The Avengers

The Avengers

What is Movie News After Dark? It’s a nightly news column that was on hiatus, but has now been back for a solid week. And it feels good to be back. As Ernie Hudson might remark, it loves this town. Short on List, Big on Effects – The big Oscar shortlist for Best Visual Effects has come out. And while it includes some of the ones you’d expect — The Avengers, Cloud Atlas, The Amazing Spider-Man, The Dark Knight Rises — there are also a few interesting surprises, including Prometheus, Life of Pi, John Carter and yes, even The Hobbit: An Unexpected Journey. The question is this: will The Hobbit run away with this one due to a late-year release, or will people remember that ridiculous following shot through the war-torn streets of New York in The Avengers?

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A strange thing happened when it was announced that Disney had purchased Lucasfilm and was intent on continuing the Star Wars franchise: people forgot how shitty Lucasfilm has been. That’s the only explanation for many of the reactions. Our friends at /Film gathered up some celebrity Twitter responses that seemed to be at best cautiously optimistic, though potentially terrified at what could be coming and for the life of me, I can’t figure out why it’s not all ewoks banging drums and fireworks in the sky before a billion tons of metal rains down on the forest moon of Endor.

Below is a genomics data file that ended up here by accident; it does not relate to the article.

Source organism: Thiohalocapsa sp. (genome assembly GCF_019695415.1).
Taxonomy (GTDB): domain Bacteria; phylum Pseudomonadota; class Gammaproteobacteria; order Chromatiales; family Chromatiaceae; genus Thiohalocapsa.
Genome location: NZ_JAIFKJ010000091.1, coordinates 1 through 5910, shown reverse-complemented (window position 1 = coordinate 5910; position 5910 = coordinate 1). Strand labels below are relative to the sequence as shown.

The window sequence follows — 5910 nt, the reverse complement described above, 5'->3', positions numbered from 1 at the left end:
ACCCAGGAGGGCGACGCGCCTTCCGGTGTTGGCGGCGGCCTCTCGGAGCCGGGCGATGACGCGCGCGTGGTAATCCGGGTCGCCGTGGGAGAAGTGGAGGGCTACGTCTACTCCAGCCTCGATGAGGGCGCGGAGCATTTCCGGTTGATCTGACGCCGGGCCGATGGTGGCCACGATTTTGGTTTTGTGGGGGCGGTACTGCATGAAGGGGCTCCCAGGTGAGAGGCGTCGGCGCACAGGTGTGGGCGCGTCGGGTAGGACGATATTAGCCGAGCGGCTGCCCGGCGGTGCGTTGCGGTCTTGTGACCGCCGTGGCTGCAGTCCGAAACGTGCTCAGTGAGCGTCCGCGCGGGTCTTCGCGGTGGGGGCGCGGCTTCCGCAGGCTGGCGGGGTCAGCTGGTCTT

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As any of us who’ve dressed up as movie characters for Halloween know, it’s the distinctly designed roles that make for the most interesting costumes. Nobody is dressing up as Alex Cross or Aaron Cross this year — not because their movies weren’t popular, but because the characters don’t have a very recognizable look. Peruse the popular suits for sale and clever homemade ideas this year and you’ll find mostly characters who wouldn’t be what they are without the craftwork of costume designers and makeup artists. That’s why I consider theirs the Halloween categories at the Oscars. And yet, the best and most common outfits and frightening faces aren’t necessarily those that tend to be recognized by the Academy. This year’s list of popular movie-related costumes predominantly consists of superheroes, which has been the norm for a while, but there are even more timely examples represented now thanks to the The Avengers featuring so many masked and caped crusaders. Also, we had another movie starring the Caped Crusader. And while once again Linda Hemming will be nominated for a Costume Designers Guild Award for a Batman movie (she was nominated for Batman Begins and won for The Dark Knight), it’s very unlikely that The Dark Knight Rises will earn her a second Oscar nomination let alone win (she won her first time nominated, for Topsy-Turvy).